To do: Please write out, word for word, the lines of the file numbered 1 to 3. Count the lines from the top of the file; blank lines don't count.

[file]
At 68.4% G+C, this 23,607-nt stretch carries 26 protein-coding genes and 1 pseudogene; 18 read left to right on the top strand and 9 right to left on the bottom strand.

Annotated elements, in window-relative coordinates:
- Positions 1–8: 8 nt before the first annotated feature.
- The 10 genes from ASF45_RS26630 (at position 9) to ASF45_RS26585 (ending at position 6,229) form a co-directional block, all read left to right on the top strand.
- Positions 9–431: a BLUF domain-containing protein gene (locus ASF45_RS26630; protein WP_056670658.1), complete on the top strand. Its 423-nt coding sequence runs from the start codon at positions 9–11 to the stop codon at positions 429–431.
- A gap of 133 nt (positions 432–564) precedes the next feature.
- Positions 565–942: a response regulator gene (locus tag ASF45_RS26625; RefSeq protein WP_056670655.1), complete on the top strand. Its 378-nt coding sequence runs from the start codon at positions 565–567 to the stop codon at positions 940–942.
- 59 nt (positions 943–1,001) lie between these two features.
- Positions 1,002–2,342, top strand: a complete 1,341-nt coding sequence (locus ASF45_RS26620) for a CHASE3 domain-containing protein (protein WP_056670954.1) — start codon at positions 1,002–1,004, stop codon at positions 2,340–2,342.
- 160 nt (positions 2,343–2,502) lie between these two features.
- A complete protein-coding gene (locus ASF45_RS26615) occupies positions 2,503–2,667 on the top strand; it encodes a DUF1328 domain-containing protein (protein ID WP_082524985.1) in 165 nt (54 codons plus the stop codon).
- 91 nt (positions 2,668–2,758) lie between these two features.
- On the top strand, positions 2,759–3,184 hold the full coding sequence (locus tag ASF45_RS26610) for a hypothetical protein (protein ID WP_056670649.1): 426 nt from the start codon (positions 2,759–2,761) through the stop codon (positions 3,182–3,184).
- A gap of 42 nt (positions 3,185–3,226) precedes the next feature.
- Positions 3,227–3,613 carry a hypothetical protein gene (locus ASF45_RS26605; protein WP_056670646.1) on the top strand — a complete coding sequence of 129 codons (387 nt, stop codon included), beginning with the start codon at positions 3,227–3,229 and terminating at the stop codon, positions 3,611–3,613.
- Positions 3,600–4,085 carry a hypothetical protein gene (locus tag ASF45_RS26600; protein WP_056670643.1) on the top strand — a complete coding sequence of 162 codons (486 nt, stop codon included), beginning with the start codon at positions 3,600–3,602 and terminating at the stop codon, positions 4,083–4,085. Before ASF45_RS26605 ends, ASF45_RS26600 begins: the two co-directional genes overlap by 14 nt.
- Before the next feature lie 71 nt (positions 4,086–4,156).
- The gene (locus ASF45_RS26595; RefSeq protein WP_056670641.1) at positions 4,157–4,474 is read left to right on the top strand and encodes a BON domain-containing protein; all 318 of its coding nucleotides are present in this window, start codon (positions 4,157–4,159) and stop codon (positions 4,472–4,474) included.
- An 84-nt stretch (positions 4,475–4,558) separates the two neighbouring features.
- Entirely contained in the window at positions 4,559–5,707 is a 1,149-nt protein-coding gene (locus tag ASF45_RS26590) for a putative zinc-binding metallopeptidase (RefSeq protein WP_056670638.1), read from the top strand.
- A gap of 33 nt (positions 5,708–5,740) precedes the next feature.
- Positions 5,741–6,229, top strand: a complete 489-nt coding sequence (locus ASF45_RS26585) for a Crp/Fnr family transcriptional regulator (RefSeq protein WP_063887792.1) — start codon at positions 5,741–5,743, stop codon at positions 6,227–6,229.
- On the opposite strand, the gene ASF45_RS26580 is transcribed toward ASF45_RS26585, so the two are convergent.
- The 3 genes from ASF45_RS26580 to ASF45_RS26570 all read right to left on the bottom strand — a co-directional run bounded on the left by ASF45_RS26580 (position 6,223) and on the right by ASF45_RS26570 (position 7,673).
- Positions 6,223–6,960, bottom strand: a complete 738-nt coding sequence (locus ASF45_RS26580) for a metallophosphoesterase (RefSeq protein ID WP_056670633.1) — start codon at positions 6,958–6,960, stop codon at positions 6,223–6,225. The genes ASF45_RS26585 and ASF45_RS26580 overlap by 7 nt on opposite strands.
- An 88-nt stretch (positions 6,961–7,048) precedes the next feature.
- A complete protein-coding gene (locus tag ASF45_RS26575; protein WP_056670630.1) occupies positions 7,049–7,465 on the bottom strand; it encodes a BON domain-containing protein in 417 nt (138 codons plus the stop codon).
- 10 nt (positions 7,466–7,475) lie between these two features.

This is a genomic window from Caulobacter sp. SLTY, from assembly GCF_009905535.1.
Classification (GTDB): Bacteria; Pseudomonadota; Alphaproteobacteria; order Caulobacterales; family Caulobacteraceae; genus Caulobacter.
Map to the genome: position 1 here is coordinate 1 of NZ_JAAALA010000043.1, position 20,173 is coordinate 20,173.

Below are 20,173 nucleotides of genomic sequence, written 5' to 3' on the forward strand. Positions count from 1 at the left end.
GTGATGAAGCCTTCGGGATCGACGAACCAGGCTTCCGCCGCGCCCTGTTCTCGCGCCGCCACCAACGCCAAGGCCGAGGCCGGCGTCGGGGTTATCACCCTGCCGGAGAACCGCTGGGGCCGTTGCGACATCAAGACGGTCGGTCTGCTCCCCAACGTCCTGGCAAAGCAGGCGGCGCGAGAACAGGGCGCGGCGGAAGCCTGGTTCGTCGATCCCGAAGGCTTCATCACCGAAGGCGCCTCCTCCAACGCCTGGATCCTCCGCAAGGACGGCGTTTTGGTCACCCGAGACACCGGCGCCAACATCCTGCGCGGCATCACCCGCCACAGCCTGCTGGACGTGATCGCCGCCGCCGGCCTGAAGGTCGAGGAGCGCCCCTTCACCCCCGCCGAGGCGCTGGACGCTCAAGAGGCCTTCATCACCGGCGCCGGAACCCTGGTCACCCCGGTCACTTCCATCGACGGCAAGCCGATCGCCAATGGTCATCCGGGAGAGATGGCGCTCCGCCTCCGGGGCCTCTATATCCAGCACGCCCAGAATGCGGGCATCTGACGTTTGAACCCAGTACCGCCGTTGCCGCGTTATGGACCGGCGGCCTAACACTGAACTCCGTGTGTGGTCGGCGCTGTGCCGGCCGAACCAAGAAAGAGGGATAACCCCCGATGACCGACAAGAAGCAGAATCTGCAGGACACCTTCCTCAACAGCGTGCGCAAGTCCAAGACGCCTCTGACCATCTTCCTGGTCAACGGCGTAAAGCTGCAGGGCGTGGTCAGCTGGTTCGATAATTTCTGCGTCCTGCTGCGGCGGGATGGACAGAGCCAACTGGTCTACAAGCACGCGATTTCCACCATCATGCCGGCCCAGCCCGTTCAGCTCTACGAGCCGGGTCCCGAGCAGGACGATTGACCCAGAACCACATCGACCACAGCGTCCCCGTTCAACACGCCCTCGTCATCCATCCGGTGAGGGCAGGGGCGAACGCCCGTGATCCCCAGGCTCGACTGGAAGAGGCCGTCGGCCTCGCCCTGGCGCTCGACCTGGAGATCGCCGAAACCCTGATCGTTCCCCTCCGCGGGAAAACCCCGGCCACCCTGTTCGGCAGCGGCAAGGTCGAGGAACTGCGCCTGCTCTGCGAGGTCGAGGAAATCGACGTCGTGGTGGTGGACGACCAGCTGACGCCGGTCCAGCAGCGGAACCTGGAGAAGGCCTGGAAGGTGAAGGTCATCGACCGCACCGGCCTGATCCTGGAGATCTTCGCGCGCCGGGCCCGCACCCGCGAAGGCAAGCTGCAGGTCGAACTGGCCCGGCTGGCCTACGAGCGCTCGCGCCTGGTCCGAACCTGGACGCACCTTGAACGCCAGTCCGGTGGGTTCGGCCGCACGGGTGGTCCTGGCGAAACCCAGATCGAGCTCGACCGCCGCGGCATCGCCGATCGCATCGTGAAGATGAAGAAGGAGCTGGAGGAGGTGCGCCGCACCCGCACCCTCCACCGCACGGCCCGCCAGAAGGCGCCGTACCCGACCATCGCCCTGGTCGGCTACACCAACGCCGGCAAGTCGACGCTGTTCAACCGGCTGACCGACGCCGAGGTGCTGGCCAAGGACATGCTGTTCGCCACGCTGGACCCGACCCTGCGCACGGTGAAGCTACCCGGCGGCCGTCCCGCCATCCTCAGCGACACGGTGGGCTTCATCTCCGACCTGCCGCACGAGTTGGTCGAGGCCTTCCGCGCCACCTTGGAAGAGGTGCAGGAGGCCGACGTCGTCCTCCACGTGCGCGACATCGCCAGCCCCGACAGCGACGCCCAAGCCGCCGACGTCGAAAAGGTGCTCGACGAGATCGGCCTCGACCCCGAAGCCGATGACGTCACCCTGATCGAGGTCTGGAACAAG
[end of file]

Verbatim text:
At 68.4% G+C, this 23,607-nt stretch carries 26 protein-coding genes and 1 pseudogene; 18 read left to right on the top strand and 9 right to left on the bottom strand.

Annotated elements, in window-relative coordinates:
- Positions 1–8: 8 nt before the first annotated feature.